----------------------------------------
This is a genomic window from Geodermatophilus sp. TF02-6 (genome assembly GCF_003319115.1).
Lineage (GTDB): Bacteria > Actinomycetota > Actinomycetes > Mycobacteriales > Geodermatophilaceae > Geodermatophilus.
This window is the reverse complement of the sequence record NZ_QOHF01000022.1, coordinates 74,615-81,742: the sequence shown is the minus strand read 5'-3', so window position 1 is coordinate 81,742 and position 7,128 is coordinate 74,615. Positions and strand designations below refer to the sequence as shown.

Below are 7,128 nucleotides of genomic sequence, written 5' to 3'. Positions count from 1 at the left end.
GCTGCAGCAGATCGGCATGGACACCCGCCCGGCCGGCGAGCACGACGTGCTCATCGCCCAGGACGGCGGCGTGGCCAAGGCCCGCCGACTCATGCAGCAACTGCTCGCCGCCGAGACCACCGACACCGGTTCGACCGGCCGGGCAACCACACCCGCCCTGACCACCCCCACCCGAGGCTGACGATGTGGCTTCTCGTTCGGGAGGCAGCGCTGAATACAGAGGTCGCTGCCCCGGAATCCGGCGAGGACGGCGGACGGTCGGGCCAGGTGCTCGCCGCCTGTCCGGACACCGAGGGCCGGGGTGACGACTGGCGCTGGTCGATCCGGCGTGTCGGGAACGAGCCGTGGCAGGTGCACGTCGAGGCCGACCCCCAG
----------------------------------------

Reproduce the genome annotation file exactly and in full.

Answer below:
This is a genomic window from Geodermatophilus sp. TF02-6 (genome assembly GCF_003319115.1).
Lineage (GTDB): Bacteria > Actinomycetota > Actinomycetes > Mycobacteriales > Geodermatophilaceae > Geodermatophilus.
This window is the reverse complement of the sequence record NZ_QOHF01000022.1, coordinates 74,615-81,742: the sequence shown is the minus strand read 5'-3', so window position 1 is coordinate 81,742 and position 7,128 is coordinate 74,615. Positions and strand designations below refer to the sequence as shown.

Below are 7,128 nucleotides of genomic sequence, written 5' to 3'. Positions count from 1 at the left end.
GCTGCAGCAGATCGGCATGGACACCCGCCCGGCCGGCGAGCACGACGTGCTCATCGCCCAGGACGGCGGCGTGGCCAAGGCCCGCCGACTCATGCAGCAACTGCTCGCCGCCGAGACCACCGACACCGGTTCGACCGGCCGGGCAACCACACCCGCCCTGACCACCCCCACCCGAGGCTGACGATGTGGCTTCTCGTTCGGGAGGCAGCGCTGAATACAGAGGTCGCTGCCCCGGAATCCGGCGAGGACGGCGGACGGTCGGGCCAGGTGCTCGCCGCCTGTCCGGACACCGAGGGCCGGGGTGACGACTGGCGCTGGTCGATCCGGCGTGTCGGGAACGAGCCGTGGCAGGTGCACGTCGAGGCCGACCCCCAG